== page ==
Nearly 90 percent of older Americans want to stay in their current homes as they age. Overwhelmingly, that's where people want to live if they need care as they get older. But sometimes, features in your loved ones’ homes can be their biggest obstacles to remaining independent. By making easy small-but-practical accessible design changes you can transform your loved ones’ "home sweet home" into "home safe home."
No-Cost Accessible Design Changes
- Remove all scatter and throw rugs, which can lead to falls.
- Open blinds and curtains, and raise shades during daylight hours to increase natural light inside the home.
- Place electrical, phone, and computer cords along walls where they will not trip anyone. To avoid the risk of fire, do not run the wires under carpeting.
- Remove clutter from the staircases and hallways to prevent trips and falls.
- Set the hot-water heater to 120 degrees to prevent scalding and to reduce energy consumption.
While all these accessible design changes can be done without spending money, you might find some changes are hard for your loved one to accept. For instance, Mom may like her scatter and throw rugs because they add color to her rooms. It's important that you explain to her why you are suggesting removing these trip hazards. Tell her you want her to consider the change because you're worried about her falling and seriously hurting herself. Be creative in how you approach the conversation—perhaps suggest that she could move the rug from the floor to the wall or add throw pillows on a chair or sofa to add color without safety risk!
Low-Cost Accessible Design Changes
As you make these easy and no-cost accessible decorating changes, look around your parents' house to see whether or not you could take additional steps to ensure the safest possible home. Here are some easy low-cost changes that run between $35 and $75 and will make a home even safer:
- Increase lighting by using the highest-watt bulbs possible for fixtures or lamps.
- Place double-sided tape or carpet mesh under area rugs to prevent slipping.
- Install offset hinges on all doors to add 2 inches of width for easier access.
- Replace traditional light switches with easy-to-use, rocker-style switches.
- Install night-lights in hallways between bedrooms and bathrooms.
- Replace knobs on cabinets and drawers with easy-to-grip, D-shaped handles.
- Add anti-slip strips in the bathtubs and showers.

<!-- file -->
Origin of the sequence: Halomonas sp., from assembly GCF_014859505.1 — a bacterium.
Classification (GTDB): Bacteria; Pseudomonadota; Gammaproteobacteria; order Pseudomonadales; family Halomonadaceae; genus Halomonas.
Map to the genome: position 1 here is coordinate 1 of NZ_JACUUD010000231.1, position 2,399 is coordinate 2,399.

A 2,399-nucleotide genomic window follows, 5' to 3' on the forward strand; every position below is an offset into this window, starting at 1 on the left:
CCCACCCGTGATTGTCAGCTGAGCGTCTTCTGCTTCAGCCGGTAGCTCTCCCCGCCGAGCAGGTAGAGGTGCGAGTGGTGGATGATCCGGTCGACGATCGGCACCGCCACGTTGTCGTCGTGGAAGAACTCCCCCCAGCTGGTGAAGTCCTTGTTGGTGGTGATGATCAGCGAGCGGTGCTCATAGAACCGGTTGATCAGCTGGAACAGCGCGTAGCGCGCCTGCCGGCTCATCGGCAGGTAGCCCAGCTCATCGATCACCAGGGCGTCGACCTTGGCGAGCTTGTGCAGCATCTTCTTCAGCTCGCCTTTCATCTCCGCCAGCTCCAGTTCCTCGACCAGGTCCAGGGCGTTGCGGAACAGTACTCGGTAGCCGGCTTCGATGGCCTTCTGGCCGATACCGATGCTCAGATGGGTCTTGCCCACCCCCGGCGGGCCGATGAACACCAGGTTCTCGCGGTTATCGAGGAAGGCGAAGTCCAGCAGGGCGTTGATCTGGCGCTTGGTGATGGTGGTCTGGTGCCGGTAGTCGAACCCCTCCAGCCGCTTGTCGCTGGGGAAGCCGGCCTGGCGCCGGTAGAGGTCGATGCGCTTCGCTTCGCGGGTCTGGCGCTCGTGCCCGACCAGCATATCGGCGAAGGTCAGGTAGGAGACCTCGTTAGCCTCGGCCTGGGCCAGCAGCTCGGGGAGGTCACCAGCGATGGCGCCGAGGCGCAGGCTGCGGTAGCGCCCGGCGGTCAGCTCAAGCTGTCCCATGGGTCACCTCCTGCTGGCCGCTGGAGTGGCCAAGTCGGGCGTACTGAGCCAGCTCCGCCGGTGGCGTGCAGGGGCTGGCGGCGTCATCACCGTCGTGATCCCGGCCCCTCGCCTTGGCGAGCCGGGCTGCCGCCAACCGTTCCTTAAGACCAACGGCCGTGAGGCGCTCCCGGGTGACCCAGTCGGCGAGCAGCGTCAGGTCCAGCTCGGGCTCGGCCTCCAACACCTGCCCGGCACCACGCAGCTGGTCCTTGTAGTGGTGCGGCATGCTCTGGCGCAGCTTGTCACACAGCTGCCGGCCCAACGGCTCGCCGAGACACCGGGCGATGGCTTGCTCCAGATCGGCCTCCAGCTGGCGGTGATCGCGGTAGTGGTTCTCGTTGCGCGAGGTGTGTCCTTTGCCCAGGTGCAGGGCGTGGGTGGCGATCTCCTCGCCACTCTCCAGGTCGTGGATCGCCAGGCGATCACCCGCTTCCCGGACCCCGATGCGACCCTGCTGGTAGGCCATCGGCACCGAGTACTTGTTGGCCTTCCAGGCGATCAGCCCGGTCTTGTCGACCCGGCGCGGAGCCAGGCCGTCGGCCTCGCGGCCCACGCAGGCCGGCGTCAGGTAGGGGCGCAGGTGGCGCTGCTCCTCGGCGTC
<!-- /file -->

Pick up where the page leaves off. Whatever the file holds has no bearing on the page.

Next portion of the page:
- Mount grab-bars in the bathtubs, showers, and place a sturdy waterproof seat in the shower so your loved one can sit down while bathing or showering.
- Install a handheld adjustable shower head for easier bathing.
- Install handrails on both sides of each stairway to support your loved ones' sure footing.
- You can find low-cost tools and products at your local hardware or home improvement store. It's important that you or a contractor properly install all the updates, so find a reputable handyman to help you if you need assistance.
It might be hard for your loved one to consider certain features, such as the installation of grab-bars in the bathroom. "I don't want those things," Mom might say. "It'll look like a hospital room." This is the time to speak from your heart. Use "I" statements. Tell her you worry about her and you want her to be safe in her home. Add that grab-bars come in a range of colors and finishes that can match the decorating scheme of any bathroom. Tell her the days of "institutional-looking grab-bars" are long gone. Go with her to the store to look at what's now on the market.
In addition to the accessible design changes listed above, always remember to have a properly rated fire extinguisher in the kitchen area, and fire and carbon monoxide detectors on all floors of each house.
Since your loved ones likely want to live at home as long as possible, consider more extensive accessible design changes to the home so that it will be sure to meet loved ones’ daily living needs. Design features such as multi-level countertops and pull-out drawers in the kitchen provide easy access to pots and pans. No-step entries to the home may cost more, but they can make homes safer and more comfortable for everyone.
AARP and the National Association of Home Builders (NAHB) have collaborated to help develop a certification program for remodelers, builders, and developers who focus on the connections between home design and the needs of aging people. The Certified Aging-in-Place Specialist (CAPS) program teaches building professionals about the changing needs of people as they age. The curriculum also explores a range of products and building techniques that can be employed to remodel a home better support aging in place. There are currently more than 1,700 certified professionals in the United States.
No home can be "sweet" if it isn't "safe." The types of home features and accessible decorating changes described here make homes easier to use, which increases the independence of residents and makes caregiving easier.